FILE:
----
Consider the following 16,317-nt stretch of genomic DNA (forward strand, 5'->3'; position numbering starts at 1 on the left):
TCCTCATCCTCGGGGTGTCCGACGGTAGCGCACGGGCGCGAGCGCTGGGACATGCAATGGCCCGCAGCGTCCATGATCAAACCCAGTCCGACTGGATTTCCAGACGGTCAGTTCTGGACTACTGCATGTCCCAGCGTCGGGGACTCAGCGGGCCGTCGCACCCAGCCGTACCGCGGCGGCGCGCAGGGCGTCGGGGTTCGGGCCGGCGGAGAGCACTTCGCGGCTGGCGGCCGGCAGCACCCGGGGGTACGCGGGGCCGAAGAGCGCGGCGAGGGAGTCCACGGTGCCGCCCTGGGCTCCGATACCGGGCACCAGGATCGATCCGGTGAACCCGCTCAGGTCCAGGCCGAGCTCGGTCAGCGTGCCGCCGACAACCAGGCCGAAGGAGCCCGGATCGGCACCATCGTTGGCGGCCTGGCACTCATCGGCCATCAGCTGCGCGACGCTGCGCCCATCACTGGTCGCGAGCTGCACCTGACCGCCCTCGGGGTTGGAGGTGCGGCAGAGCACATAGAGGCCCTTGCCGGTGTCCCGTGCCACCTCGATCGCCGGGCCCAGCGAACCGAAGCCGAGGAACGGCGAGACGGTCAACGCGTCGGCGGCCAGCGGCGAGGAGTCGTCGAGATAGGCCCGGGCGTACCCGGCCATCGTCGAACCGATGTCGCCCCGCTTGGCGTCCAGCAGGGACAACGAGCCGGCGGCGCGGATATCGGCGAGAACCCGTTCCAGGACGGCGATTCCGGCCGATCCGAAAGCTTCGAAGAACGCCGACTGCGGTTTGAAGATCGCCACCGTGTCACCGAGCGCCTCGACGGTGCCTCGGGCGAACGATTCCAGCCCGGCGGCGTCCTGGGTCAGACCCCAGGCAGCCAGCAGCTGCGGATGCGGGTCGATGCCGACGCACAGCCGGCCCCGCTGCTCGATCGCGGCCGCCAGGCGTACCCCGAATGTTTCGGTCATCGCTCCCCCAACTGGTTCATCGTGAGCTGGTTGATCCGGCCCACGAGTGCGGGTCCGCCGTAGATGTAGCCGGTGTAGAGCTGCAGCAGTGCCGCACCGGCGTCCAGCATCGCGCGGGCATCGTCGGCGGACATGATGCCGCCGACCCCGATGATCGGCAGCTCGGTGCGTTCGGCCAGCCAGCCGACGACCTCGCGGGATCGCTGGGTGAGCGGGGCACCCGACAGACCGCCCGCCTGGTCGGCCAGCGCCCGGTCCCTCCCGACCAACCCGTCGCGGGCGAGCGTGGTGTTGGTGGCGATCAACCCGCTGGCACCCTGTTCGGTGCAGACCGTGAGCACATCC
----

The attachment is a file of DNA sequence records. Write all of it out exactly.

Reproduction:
Consider the following 16,317-nt stretch of genomic DNA (forward strand, 5'->3'; position numbering starts at 1 on the left):
TCCTCATCCTCGGGGTGTCCGACGGTAGCGCACGGGCGCGAGCGCTGGGACATGCAATGGCCCGCAGCGTCCATGATCAAACCCAGTCCGACTGGATTTCCAGACGGTCAGTTCTGGACTACTGCATGTCCCAGCGTCGGGGACTCAGCGGGCCGTCGCACCCAGCCGTACCGCGGCGGCGCGCAGGGCGTCGGGGTTCGGGCCGGCGGAGAGCACTTCGCGGCTGGCGGCCGGCAGCACCCGGGGGTACGCGGGGCCGAAGAGCGCGGCGAGGGAGTCCACGGTGCCGCCCTGGGCTCCGATACCGGGCACCAGGATCGATCCGGTGAACCCGCTCAGGTCCAGGCCGAGCTCGGTCAGCGTGCCGCCGACAACCAGGCCGAAGGAGCCCGGATCGGCACCATCGTTGGCGGCCTGGCACTCATCGGCCATCAGCTGCGCGACGCTGCGCCCATCACTGGTCGCGAGCTGCACCTGACCGCCCTCGGGGTTGGAGGTGCGGCAGAGCACATAGAGGCCCTTGCCGGTGTCCCGTGCCACCTCGATCGCCGGGCCCAGCGAACCGAAGCCGAGGAACGGCGAGACGGTCAACGCGTCGGCGGCCAGCGGCGAGGAGTCGTCGAGATAGGCCCGGGCGTACCCGGCCATCGTCGAACCGATGTCGCCCCGCTTGGCGTCCAGCAGGGACAACGAGCCGGCGGCGCGGATATCGGCGAGAACCCGTTCCAGGACGGCGATTCCGGCCGATCCGAAAGCTTCGAAGAACGCCGACTGCGGTTTGAAGATCGCCACCGTGTCACCGAGCGCCTCGACGGTGCCTCGGGCGAACGATTCCAGCCCGGCGGCGTCCTGGGTCAGACCCCAGGCAGCCAGCAGCTGCGGATGCGGGTCGATGCCGACGCACAGCCGGCCCCGCTGCTCGATCGCGGCCGCCAGGCGTACCCCGAATGTTTCGGTCATCGCTCCCCCAACTGGTTCATCGTGAGCTGGTTGATCCGGCCCACGAGTGCGGGTCCGCCGTAGATGTAGCCGGTGTAGAGCTGCAGCAGTGCCGCACCGGCGTCCAGCATCGCGCGGGCATCGTCGGCGGACATGATGCCGCCGACCCCGATGATCGGCAGCTCGGTGCGTTCGGCCAGCCAGCCGACGACCTCGCGGGATCGCTGGGTGAGCGGGGCACCCGACAGACCGCCCGCCTGGTCGGCCAGCGCCCGGTCCCTCCCGACCAACCCGTCGCGGGCGAGCGTGGTGTTGGTGGCGATCAACCCGCTGGCACCCTGTTCGGTGCAGACCGTGAGCACATCC